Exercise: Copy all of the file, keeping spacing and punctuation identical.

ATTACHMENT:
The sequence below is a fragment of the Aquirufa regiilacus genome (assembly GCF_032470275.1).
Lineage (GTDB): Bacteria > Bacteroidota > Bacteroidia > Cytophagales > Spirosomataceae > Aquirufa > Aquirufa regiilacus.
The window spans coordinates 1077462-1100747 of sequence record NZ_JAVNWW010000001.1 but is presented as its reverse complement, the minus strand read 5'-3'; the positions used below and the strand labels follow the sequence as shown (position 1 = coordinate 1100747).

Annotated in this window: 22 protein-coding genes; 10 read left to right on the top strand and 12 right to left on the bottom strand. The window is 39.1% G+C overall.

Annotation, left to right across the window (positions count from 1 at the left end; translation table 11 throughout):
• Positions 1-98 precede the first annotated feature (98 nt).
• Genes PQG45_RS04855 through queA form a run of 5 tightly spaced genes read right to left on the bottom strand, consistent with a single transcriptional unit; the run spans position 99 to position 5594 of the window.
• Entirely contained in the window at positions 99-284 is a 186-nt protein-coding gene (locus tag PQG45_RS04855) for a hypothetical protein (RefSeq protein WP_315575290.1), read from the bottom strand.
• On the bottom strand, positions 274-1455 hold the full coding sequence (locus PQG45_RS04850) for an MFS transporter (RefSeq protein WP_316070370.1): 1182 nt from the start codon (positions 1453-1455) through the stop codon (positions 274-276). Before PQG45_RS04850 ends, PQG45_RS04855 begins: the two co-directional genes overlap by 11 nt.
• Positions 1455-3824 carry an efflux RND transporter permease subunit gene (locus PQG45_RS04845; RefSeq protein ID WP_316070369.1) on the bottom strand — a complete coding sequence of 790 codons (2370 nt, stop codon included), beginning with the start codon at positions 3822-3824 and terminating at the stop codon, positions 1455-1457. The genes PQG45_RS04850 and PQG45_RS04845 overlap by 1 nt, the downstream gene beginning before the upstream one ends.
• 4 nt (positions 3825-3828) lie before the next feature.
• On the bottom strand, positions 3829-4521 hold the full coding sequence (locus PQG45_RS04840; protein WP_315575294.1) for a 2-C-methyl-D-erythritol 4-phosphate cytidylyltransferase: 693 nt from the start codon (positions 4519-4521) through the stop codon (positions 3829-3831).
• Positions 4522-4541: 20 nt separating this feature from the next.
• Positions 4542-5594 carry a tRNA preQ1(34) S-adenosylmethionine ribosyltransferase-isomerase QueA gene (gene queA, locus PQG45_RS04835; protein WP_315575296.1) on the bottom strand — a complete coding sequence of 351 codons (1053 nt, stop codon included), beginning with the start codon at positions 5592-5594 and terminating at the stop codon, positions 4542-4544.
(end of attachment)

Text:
The sequence below is a fragment of the Aquirufa regiilacus genome (assembly GCF_032470275.1).
Lineage (GTDB): Bacteria > Bacteroidota > Bacteroidia > Cytophagales > Spirosomataceae > Aquirufa > Aquirufa regiilacus.
The window spans coordinates 1077462-1100747 of sequence record NZ_JAVNWW010000001.1 but is presented as its reverse complement, the minus strand read 5'-3'; the positions used below and the strand labels follow the sequence as shown (position 1 = coordinate 1100747).

Annotated in this window: 22 protein-coding genes; 10 read left to right on the top strand and 12 right to left on the bottom strand. The window is 39.1% G+C overall.

Annotation, left to right across the window (positions count from 1 at the left end; translation table 11 throughout):
• Positions 1-98 precede the first annotated feature (98 nt).
• Genes PQG45_RS04855 through queA form a run of 5 tightly spaced genes read right to left on the bottom strand, consistent with a single transcriptional unit; the run spans position 99 to position 5594 of the window.
• Entirely contained in the window at positions 99-284 is a 186-nt protein-coding gene (locus tag PQG45_RS04855) for a hypothetical protein (RefSeq protein WP_315575290.1), read from the bottom strand.
• On the bottom strand, positions 274-1455 hold the full coding sequence (locus PQG45_RS04850) for an MFS transporter (RefSeq protein WP_316070370.1): 1182 nt from the start codon (positions 1453-1455) through the stop codon (positions 274-276). Before PQG45_RS04850 ends, PQG45_RS04855 begins: the two co-directional genes overlap by 11 nt.
• Positions 1455-3824 carry an efflux RND transporter permease subunit gene (locus PQG45_RS04845; RefSeq protein ID WP_316070369.1) on the bottom strand — a complete coding sequence of 790 codons (2370 nt, stop codon included), beginning with the start codon at positions 3822-3824 and terminating at the stop codon, positions 1455-1457. The genes PQG45_RS04850 and PQG45_RS04845 overlap by 1 nt, the downstream gene beginning before the upstream one ends.
• 4 nt (positions 3825-3828) lie before the next feature.
• On the bottom strand, positions 3829-4521 hold the full coding sequence (locus PQG45_RS04840; protein WP_315575294.1) for a 2-C-methyl-D-erythritol 4-phosphate cytidylyltransferase: 693 nt from the start codon (positions 4519-4521) through the stop codon (positions 3829-3831).
• Positions 4522-4541: 20 nt separating this feature from the next.
• Positions 4542-5594 carry a tRNA preQ1(34) S-adenosylmethionine ribosyltransferase-isomerase QueA gene (gene queA, locus PQG45_RS04835; protein WP_315575296.1) on the bottom strand — a complete coding sequence of 351 codons (1053 nt, stop codon included), beginning with the start codon at positions 5592-5594 and terminating at the stop codon, positions 4542-4544.